but read more as "Cousin It at Milan fashion week."

SURPRISE––Grace Jones!

"I'm intrigued."
–"It's a lot better than it should be. I mean, Grace Jones alone––despite less than 20 minutes of screen-time––is essentially worth the price of admission. It's like a low-rent BLADE RUNNER/NEUROMANCER with big ideas, game actors, silly costumes, and an A-list soundtrack featuring songs like 'Sploosh' by Ozric Tentacles."
"Wow. I kinda miss the '90s."
–"I think you mean, 'the future'... don't you?"

Thursday, August 3, 2017

Only now does it occur to me... STORYVILLE

Only now does it occur to me... a few things about STORYVILLE.

STORYVILLE is the only feature film to be written and directed by Mark Frost, co-creator of TWIN PEAKS. I watched it because I am a TWIN PEAKS die-hard. Here's what I learned:

#1. It can't decide whether it wants to be a John Grisham-style courtroom drama or a Cannon Film. Think that sounds ridiculous? Then just let me lay the plot synopsis on you, and you can tell me the exact point where Grisham gives way to Golan-Globus:

Clay Fowler (James Spader) is a young Louisianan whippersnappuh and ace lawyer running for Congress.

There's all sorts of corruption and family history and bayous and rockin' chairs and microfiche––


Most films of this kind make you wait about an hour for the microfiche montage sequence, but STORYVILLE delivers it in the opening shots of the movie!

and there're backroom deals and suspenders and an irascible performance by Jason Robards,

and pathos exuded by Woody Strode in browline eyeglasses,

but then––ladies and gentlemen, just when you think you're watching THE CLIENT or THE PELICAN BRIEF, James Spader finds himself in hot water (literally) when he is blackmailed after being videotaped having sex with a martial arts instructor in her studio's (ninja) hot tub:

And this is after they've already 'sexy-sparred' like Grace Jones and Christopher Walken in A VIEW TO A KILL.


A VIEW TO A KILL meets A TIME TO KILL?

Allow me to reiterate two things. One: I am not making this up. Two: ninja hot tubs are a staple of 1980s cinema, and I don't know why. I call them "ninja" hot tubs and not "martial arts" hot tubs (or even "jiu jitsu jacuzzis"), because they first appear in the Cannon classic REVENGE OF THE NINJA, where three separate hot tubs involving ninjas are made integral to the plot. In Cannon's NINJA III: THE DOMINATION, a ninja hot tub makes a notable appearance as a site of possessed ninja murder. In BLIND FURY (not a Cannon film, but starring Cannon's Sho Kosugi), there is a climactic martial arts and swordfighting duel over a hot tub. Later on in STORYVILLE, Spader returns to the scene of the ninja hot tub and battles a martial arts assassin. What does all of this mean? I was hoping you could tell me.



#2. If you're looking for TWIN PEAKS, you found it... (kind of).

There's a small town, quirky characters, and a dead body floating in the water in the opening scenes.

He's dead... Wrapped in... the clothes he was already wearing, I guess. 

It shares with TWIN PEAKS its casting director (Johanna Ray), cinematographer (Ron Garcia), production designer (Richard Hoover), set decorator (Brian Kasch), second-assistant director (Randy Barbee), and co-producer (Robert D. Simon).  It features a small, weirdo role for Catherine Martell herself, Piper Laurie:

and a villainous turn (obviously) by Renault brother Michael Parks:
 
who is sort of playing the same corrupt cop he played in THE HITMAN, though in this role he is permitted both the Cannon flourish of beating up James Spader while wearing a terrifying mask:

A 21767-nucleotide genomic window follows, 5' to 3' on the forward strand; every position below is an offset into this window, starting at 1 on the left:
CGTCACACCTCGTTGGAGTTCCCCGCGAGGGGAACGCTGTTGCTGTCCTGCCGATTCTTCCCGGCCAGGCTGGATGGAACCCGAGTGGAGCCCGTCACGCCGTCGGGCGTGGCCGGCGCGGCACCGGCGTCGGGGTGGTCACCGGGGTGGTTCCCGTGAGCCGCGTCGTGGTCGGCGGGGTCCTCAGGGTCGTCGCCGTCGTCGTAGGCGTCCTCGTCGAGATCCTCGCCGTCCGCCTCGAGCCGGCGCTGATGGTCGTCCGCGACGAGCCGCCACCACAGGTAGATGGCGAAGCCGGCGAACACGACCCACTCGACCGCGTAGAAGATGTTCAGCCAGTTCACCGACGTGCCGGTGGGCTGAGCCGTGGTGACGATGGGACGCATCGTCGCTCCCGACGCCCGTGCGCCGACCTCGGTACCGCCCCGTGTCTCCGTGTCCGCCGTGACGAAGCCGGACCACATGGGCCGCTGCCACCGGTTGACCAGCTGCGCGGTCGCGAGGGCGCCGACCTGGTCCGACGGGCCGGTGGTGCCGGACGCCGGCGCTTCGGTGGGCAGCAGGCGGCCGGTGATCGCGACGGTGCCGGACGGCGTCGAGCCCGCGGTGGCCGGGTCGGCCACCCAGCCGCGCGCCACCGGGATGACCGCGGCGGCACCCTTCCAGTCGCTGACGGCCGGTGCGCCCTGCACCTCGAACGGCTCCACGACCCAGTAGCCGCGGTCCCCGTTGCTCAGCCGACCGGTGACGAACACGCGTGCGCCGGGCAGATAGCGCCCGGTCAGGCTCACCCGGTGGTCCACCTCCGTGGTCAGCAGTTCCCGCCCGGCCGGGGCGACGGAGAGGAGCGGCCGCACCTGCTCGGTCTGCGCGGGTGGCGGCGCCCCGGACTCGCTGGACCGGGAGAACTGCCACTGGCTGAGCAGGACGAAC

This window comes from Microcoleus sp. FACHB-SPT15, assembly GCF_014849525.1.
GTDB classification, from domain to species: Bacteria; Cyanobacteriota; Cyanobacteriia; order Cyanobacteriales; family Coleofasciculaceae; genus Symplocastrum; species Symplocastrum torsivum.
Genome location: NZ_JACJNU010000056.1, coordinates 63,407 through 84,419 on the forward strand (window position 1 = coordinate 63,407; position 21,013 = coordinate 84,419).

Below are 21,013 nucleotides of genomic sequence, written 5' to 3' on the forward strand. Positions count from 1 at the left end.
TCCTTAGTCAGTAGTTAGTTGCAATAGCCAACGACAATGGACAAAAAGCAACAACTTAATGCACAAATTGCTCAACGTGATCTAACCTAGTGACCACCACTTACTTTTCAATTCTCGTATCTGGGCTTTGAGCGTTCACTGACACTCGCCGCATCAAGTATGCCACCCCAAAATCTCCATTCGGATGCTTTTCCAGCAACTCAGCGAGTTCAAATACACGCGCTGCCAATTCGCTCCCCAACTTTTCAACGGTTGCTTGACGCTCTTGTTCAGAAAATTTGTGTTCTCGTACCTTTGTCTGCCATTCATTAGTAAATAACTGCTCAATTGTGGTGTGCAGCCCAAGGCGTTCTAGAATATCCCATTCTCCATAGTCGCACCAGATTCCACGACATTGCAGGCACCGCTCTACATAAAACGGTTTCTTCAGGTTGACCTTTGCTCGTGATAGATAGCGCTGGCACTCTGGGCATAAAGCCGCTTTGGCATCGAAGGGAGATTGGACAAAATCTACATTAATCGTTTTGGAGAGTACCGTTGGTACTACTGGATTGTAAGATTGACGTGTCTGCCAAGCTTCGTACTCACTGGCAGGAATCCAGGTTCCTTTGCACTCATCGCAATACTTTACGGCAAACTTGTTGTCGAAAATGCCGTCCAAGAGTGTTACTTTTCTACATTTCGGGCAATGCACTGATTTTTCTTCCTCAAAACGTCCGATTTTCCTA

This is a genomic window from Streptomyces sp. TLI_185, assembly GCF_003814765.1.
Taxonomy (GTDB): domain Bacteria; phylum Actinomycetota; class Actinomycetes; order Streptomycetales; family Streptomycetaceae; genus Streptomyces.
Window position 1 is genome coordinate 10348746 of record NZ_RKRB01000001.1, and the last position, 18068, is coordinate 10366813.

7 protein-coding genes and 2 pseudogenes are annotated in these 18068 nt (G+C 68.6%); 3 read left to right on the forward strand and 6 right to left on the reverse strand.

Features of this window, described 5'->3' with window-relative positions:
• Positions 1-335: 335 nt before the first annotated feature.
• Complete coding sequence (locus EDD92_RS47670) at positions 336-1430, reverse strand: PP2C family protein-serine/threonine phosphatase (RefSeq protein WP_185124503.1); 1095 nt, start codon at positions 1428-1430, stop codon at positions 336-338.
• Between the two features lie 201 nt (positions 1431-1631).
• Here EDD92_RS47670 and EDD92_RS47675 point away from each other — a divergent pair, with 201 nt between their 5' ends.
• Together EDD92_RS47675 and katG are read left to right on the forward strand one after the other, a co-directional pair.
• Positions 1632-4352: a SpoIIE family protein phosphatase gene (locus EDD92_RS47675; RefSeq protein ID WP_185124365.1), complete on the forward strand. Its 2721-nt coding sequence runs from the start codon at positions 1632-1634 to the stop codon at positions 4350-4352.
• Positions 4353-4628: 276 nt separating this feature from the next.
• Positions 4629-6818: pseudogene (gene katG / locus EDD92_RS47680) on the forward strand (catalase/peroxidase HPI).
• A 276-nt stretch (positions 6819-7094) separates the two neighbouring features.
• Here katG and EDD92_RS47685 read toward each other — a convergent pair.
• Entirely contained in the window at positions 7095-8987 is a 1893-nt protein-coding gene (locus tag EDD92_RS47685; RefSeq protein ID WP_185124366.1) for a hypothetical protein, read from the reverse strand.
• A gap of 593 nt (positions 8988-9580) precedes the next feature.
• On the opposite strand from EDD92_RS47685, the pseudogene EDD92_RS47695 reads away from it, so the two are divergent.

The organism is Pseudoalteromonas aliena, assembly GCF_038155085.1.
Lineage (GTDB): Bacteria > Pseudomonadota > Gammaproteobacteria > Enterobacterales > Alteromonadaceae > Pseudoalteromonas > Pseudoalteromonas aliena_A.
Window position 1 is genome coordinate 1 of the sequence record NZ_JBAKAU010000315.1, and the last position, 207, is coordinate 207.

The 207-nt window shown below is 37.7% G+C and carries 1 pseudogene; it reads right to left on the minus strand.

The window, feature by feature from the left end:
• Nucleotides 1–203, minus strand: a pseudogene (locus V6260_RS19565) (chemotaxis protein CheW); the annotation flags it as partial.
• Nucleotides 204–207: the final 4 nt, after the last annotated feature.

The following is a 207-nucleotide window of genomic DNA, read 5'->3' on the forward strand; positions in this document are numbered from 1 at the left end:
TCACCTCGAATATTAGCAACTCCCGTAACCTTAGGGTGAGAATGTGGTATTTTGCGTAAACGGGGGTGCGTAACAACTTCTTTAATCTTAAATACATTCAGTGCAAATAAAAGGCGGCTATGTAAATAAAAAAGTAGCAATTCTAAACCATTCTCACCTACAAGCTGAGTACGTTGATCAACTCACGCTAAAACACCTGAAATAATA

as well as the Grisham flourish of testifying in a courtroom that the judge "will not allow to turn into a circus!"
Michael Parks was a national treasure, by the way.

In closing, this is a strange (and, I'll be honest, often mediocre) little movie that may find appreciative viewers among TWIN PEAKS enthusiasts, hot tub fans, Grisham die-hards, and, I daresay, aficionados of the Southern Fried Crawdad-Lickin' Sleaze-O-Rama genre.

Wednesday, July 26, 2017

"Edifice and Artifice in Buda and Pest" in River Styx

My latest short story, "Edifice and Artifice in Buda and Pest," the winner of the 2017 Schlafly Micro-Brew Micro-Fiction Contest, has been published in the latest issue of River Styx, #98. The issue is available to purchase in print here.

River Styx is a St. Louis-based literary journal (active since 1975) that has published work by writers such as Margaret Atwood, Rita Dove, Derek Walcott, and Czeslaw Milosz.

Thursday, July 20, 2017

Sean Gill Reading With the Kurt Vonnegut Museum and Library on Governor's Island, Sunday, July 23rd

The Kurt Vonnegut Museum and Library is partnering with the Empire State Center for the Book for a series of Vonnegut-related events this weekend on Governor's Island. At 1:00 PM on Sunday, July 23rd, I will be part of a reading program, reading my satirical short sci-fi story "Forbidden Melodies from a Diminishing Octave," which was previously published in So It Goes: The Literary Journal of the Kurt Vonnegut Memorial Library. The event is free, and additional details are available here.

Tuesday, July 18, 2017

R.I.P., George A. Romero

It pains me to write about the death of George A. Romero, whose impact on my love of classic and contemporary horror is immeasurable. While he is best known for essentially creating the modern zombie movie with NIGHT OF THE LIVING DEAD (then setting the gold standard for the genre with DAWN OF THE DEAD), his entire catalogue is worthy of deep study. He was not merely a scare-master, but a true observer of the human animal, and his films are packed with nearly six decades' worth of trenchant, razor-sharp social commentary (I'd hoped he had at least one more feature in him, a "Romero" take for these troubled times. Though there are multiple Romero scripts in circulation, one of which, ROAD OF THE DEAD, seems the most likely to see release).